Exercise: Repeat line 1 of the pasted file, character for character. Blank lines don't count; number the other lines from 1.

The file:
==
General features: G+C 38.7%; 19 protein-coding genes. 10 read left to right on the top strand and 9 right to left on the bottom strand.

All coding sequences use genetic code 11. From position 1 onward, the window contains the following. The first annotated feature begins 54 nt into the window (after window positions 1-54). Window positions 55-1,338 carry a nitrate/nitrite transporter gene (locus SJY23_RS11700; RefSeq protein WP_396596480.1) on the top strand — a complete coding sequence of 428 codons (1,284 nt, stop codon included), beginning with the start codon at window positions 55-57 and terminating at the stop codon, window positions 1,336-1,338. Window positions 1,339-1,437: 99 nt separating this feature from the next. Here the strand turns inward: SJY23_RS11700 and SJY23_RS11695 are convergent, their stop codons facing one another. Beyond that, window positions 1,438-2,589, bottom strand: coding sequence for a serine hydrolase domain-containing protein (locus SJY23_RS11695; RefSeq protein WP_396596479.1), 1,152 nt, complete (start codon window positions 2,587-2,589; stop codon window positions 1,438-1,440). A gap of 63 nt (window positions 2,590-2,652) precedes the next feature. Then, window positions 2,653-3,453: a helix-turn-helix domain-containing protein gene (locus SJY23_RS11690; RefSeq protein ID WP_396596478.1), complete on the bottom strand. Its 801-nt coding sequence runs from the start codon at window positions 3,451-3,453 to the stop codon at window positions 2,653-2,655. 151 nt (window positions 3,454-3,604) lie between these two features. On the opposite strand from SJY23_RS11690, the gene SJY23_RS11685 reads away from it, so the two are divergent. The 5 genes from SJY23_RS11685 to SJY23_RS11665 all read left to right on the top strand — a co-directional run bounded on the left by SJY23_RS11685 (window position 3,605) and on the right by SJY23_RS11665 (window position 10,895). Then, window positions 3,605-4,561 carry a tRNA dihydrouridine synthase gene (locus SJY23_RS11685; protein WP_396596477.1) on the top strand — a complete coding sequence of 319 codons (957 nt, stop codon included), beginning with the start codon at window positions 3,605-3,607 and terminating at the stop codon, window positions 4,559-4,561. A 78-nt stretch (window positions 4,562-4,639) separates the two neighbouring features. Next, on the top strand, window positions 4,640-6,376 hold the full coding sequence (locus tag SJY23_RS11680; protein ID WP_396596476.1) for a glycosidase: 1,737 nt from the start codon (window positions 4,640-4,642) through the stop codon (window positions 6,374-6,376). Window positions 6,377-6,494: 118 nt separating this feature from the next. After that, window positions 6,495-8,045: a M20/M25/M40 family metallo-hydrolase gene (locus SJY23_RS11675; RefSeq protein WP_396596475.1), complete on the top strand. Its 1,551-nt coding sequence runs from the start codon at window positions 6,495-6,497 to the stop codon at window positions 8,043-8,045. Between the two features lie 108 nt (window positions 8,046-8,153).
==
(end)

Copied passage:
General features: G+C 38.7%; 19 protein-coding genes. 10 read left to right on the top strand and 9 right to left on the bottom strand.